Hydroponic Strawberry Tip Burn


Tip burn and calyx burn

When strawberry plants are grown in relatively dry climate, tip burn and calyx burn may become problematic. In Arizona and other dry lands, without proper management, plants would exhibit tip burn.  In other milder or northern climates, tip/calyx burn on strawberries may be an issue only during the time when the greenhouse is heated (therefore lowering relative humidity).  

Tip/calyx burn is a localized calcium deficiency often caused by limited allocation of calcium driven by mass flow (transpiration).  Incidence of tip burn can be associated with the relatively high VPD (or low humidity) in the greenhouse that causes excessive transpiration and lower turgor to limit calcium supply to the growing meristematic tissues. Therefore tip burn may be first noticed as a darker-colored shoot tip, which later develop a necrotic distal end of leaf or calyx. Calyx burn is particularly problematic as it reduces cosmetic (visual) quality of strawberry fruit.

While tip/calyx burn is a calcium deficiency, there is often sufficient amount of calcium in the root zone.  Therefore, simply increasing calcium concentration in the nutrient solution may not solve the problem. A typical solution that growers may attempt is a foliar calcium supply. It is recommended that applications should cover all shoot tips and growing leaves, not symptomatic leaves and calyx (because they are irreversible).  At the University of Arizona, we have tried foliar calcium applications but with limited success. Our current practice is to induce high turgor during the night by nighttime humidity (or VPD) control. However, the general concern is potential disease outbreak due to the high humidity during the night.  We have not found such an issue over five years, presumably due to the relatively dry climate during the day, but we need to continue evaluation for potential risk.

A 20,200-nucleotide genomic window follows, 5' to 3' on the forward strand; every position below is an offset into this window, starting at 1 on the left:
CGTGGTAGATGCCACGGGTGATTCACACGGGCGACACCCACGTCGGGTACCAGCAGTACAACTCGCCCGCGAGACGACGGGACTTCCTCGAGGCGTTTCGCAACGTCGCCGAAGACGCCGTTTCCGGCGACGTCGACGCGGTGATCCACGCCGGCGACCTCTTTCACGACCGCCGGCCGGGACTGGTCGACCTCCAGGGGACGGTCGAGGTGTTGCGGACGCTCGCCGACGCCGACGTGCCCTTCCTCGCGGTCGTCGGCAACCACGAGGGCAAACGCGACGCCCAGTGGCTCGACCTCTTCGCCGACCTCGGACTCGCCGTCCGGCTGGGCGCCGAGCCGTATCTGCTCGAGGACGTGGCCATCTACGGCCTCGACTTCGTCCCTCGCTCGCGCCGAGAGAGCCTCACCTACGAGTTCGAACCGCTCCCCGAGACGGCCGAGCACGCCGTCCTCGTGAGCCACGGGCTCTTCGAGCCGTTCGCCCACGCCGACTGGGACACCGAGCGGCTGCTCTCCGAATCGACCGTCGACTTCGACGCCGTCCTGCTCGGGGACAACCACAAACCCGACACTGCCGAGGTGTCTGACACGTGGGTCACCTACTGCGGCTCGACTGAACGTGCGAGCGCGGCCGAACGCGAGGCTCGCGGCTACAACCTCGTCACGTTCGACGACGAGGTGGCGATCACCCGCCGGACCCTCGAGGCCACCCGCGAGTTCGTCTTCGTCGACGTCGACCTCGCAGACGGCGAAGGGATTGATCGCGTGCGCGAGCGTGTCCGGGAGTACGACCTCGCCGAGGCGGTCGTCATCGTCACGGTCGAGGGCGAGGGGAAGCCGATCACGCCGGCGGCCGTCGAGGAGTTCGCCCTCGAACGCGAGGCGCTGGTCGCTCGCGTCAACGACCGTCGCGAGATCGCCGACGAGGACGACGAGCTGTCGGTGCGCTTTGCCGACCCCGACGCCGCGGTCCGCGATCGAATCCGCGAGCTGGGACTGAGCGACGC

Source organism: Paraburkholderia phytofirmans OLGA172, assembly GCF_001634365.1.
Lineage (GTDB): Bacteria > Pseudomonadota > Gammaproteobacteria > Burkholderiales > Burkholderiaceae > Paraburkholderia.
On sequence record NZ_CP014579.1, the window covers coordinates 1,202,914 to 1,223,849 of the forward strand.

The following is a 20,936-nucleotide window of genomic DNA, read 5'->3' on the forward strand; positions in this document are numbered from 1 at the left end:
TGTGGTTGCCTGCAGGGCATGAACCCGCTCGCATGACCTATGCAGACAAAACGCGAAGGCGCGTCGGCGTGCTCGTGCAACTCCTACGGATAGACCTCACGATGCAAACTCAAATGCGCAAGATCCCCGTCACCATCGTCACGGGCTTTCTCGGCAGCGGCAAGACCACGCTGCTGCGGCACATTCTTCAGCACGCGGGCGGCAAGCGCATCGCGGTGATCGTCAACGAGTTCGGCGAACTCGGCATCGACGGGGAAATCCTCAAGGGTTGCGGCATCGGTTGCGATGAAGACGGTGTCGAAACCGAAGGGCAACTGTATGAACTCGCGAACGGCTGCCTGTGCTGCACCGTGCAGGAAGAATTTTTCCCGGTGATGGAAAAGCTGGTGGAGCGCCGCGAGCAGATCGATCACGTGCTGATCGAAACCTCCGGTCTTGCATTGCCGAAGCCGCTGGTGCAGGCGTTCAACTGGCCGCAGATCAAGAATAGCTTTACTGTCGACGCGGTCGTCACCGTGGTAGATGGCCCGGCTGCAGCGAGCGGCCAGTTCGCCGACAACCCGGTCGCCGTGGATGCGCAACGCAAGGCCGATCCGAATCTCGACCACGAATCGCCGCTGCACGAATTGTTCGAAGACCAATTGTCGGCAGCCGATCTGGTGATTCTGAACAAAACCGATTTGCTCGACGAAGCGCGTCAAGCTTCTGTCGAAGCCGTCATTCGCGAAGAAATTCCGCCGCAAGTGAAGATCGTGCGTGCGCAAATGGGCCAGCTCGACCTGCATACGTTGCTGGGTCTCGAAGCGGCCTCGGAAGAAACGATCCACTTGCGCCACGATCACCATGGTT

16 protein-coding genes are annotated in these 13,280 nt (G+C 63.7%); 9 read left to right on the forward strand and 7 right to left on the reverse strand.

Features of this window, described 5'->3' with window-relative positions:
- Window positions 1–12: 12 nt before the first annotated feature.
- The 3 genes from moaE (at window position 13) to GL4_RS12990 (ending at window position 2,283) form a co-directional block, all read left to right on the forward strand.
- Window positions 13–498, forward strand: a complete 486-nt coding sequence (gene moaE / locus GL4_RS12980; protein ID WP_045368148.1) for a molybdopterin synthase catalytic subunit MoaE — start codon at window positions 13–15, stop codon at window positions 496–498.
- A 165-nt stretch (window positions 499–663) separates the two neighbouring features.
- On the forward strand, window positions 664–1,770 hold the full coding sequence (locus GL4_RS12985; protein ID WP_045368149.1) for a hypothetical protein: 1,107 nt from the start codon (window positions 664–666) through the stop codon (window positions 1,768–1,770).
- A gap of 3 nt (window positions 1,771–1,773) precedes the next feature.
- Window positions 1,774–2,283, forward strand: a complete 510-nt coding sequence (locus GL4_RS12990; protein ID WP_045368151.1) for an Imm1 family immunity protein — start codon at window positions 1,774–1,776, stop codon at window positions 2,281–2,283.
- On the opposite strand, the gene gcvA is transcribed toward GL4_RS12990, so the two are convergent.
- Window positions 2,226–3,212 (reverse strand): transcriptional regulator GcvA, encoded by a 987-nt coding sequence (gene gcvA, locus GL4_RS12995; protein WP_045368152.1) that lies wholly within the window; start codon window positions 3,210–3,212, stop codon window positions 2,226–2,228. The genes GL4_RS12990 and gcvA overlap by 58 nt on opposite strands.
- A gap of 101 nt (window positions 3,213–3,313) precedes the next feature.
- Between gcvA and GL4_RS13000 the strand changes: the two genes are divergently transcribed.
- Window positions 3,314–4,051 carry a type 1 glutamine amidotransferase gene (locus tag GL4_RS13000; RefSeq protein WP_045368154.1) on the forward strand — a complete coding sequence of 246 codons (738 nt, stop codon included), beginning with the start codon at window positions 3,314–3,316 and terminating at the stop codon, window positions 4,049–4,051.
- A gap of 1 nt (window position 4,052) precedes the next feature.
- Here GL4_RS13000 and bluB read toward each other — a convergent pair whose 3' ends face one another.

Guttation and tip burn. An earlier study showed that guttation is a plant health indicator for strawberry suggesting a turgor sufficient to supply calcium and can be observed under low nighttime VPD (< 0.1 kPa; Bradfield and Guttridge, 1979). [Note: VPD lower than 0.1 kPa means humidity greater than ~95% at 15C.]

Bradfield, E.G. and C.G. Guttridge. 1979. The dependence of calcium transport and leaf tipburn in strawberry on relative humidity and nutrient solution concentration. Ann Bot 43:363-372.

For this reason, we examined a nighttime application of floating cover over the ‘Albion’ and ‘Camino Real’ strawberry canopy to maintain high humidity (low VPD) inside the cover. A clear polyethylene film was used for the cover and treatment was applied from sunset to shortly after sunrise every day for 40 days (4/16 – 5/26/2010). Guttation was observed for plants under floating cover almost every morning while no guttation was observed for untreated plants. The nighttime high humidity treatment exhibited significantly lower percent calyx burn (16.7%) and tip burn (9.0%) than non-treated control (48.6% and 47.2%, respectively) throughout the experiment.  When not covered, cultivar ‘Camino Real’ had more tip/calyx burn (58.9%) than ‘Albion’ (37.0%). The nighttime average VPD was 0.09 kPa under the floating cover and 0.88 kPa in air inside the greenhouse. No particular difference was observed for disease, as foliage was completely dry during the day (average VPD: 1.6 kPa) For a larger scale operation, automated curtains may be a possibility as a low cost solution of tip/calyx burn for strawberry grown in semiarid greenhouses.  The result of our study was presented by Chieri Kubota at the 2012 ASHS annual meeting.

In 2013/2014, we have successfully implemented the ‘below-trough’ misting instead of floating cover (2009/2010) or deployable/stowable humidity tent over the rows (2010-2013) we practiced before. The below-trough misting (intermittent) was effective to achieve 95% RH (0.09 kPa at 15°C) inside the canopy for 3 hours (5 min misting every 20 min for 3-4 hours after sunset). See the project blog of this topic also.

Kubota, C. and M. Kroggel. 2012. Soilless strawberry production in semiarid climate: Improving fruit quality by nighttime VPD control. Poster presented at 2012 Annual Conference, July 31- August 3, 2012, Miami, FL.

Updated (8/10/14)